Australians Reporting Alarming Number of Losses to Vishing and Smishing Scams

Jacqueline Jayne, KnowBe4 Security Awareness AdvocateWe know that scam calls (aka vishing) and scam SMSs (aka smishing) are out of control, and for most unaware Australians, they continue to cause pain and suffering. According to the Australian Competition and Consumer Commission (ACCC) Australians reported at least $3.1 billion in scam losses in 2022, an 80% increase from 2021. What that says to me is that something is missing.

More of us know about these types of phishing scams just by the increase of those who have fallen victim to them. There are daily headlines of scam alerts across traditional and non-traditional media. The reported amount of scam calls and SMSs is nearly unbelievable, with the Australian Communications and Media Authority (ACMA) releasing the ‘Action of scams, spam and telemarketing: April to June 2023’ report this week.

From April to June 2023, the ACMA reported that “Telcos blocked over 256 million scam calls and over 85 million scam SMS in the quarter, bringing the totals to over 1.4 billion scam calls and 257 million scam SMS blocked” in the past year. It is worth noting that these numbers are a 33% increase in the reported calls in the three months before this.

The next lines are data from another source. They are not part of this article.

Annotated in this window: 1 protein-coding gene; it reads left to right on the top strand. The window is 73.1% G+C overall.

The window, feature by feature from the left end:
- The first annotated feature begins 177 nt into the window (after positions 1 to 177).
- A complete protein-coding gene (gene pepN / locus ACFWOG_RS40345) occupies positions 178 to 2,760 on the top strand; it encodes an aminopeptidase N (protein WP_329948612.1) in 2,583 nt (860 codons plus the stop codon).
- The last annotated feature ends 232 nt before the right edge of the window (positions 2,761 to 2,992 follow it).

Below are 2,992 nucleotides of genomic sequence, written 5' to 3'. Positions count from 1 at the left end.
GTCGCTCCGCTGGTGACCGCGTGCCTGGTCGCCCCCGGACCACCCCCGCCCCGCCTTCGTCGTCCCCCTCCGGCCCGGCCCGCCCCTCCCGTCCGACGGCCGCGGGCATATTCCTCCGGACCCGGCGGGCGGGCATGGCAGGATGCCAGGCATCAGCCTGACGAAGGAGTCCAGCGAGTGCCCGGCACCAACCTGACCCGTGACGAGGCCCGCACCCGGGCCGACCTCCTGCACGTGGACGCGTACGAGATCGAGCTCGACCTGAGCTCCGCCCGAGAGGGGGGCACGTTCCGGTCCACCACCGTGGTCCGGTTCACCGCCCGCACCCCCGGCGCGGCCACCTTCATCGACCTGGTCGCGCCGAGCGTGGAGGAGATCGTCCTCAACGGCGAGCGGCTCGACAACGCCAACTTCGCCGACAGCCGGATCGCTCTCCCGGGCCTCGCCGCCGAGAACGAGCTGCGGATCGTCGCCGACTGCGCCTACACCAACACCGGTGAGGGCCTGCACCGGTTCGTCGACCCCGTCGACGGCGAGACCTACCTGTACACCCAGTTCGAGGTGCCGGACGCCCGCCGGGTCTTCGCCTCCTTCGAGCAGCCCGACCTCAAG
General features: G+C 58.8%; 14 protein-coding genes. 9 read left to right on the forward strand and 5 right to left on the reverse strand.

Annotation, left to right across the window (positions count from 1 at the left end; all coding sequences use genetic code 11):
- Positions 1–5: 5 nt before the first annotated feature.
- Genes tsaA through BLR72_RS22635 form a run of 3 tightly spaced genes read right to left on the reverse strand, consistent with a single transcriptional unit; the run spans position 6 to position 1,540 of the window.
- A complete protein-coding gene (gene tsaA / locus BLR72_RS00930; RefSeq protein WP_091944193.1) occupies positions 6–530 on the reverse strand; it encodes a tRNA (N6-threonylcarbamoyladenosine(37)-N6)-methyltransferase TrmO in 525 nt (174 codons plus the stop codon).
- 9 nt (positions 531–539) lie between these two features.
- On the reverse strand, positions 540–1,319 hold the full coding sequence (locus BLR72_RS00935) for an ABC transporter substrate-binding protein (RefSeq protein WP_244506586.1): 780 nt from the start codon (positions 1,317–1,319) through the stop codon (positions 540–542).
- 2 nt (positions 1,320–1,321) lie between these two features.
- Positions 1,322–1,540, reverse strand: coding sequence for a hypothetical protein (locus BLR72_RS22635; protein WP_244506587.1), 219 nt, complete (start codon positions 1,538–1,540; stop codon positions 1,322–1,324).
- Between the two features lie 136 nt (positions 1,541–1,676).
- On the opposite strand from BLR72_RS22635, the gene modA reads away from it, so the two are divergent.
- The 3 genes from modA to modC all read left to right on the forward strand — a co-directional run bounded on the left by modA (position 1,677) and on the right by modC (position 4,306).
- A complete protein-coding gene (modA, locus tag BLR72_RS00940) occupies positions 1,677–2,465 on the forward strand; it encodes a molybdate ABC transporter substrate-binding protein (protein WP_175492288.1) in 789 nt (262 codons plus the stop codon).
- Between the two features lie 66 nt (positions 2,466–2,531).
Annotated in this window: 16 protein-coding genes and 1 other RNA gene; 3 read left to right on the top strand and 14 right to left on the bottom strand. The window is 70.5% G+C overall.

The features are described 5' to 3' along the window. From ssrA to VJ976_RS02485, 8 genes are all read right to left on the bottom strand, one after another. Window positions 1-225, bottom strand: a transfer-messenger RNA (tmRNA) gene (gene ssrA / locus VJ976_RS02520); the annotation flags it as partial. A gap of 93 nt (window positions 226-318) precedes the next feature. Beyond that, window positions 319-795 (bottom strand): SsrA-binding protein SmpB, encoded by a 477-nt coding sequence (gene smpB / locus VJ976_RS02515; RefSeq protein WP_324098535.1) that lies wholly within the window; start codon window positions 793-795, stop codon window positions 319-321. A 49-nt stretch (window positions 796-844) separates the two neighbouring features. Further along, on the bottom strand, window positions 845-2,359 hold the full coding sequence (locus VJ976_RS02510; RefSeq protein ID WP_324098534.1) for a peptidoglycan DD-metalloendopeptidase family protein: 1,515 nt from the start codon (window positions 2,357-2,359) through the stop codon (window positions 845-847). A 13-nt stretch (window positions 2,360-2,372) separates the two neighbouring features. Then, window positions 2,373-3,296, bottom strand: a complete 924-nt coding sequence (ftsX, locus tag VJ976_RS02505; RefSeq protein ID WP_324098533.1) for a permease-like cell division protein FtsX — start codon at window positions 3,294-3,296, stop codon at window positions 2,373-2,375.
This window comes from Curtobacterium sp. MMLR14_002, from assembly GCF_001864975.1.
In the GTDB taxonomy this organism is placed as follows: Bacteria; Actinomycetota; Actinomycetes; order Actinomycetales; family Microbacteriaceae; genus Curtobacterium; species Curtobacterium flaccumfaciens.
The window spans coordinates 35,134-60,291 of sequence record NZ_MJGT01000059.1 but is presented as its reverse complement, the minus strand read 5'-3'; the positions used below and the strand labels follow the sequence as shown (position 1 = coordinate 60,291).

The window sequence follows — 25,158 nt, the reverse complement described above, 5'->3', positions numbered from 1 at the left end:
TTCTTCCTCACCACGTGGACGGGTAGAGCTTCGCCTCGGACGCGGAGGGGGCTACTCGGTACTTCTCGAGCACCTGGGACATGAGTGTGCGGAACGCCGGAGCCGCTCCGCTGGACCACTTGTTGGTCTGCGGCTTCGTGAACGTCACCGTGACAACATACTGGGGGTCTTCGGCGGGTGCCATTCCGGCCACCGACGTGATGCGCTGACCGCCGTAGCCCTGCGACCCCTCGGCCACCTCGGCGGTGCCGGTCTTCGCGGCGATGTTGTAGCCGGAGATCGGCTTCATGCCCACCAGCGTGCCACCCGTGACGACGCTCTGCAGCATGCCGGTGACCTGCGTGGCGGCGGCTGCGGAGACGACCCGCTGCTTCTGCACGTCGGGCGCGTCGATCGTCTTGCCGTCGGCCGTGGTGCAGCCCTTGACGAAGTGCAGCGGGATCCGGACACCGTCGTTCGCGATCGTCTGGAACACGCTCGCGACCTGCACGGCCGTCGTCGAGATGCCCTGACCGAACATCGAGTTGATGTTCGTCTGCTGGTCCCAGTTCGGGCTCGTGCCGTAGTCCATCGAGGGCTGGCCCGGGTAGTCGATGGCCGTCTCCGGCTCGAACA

Let’s ponder the numbers and do some math.

Scam Call breakdown (vishing)

256,000,000 calls over 91 days, 2,813,186 calls per day, and if we break that down between 8 a.m. and 8 p.m., that is 234,432 calls per hour and 3,907 calls per minute.

SMS breakdown (smishing)

85,000,000 SMSs over 91 days, 934,065 SMSs per day, and if we break that down between 8 a.m. and 8 p.m., that is 7,838 SMSs per hour and 1,297 SMSs per minute.

And these are only the calls and SMSs being blocked.

What about the calls and SMSs not being blocked?

If you are anything like me, I receive an average of three scam calls and five scam SMSs in a week (possibly more calls because I ignore the majority of ‘No Caller IDs’ or unknown numbers.)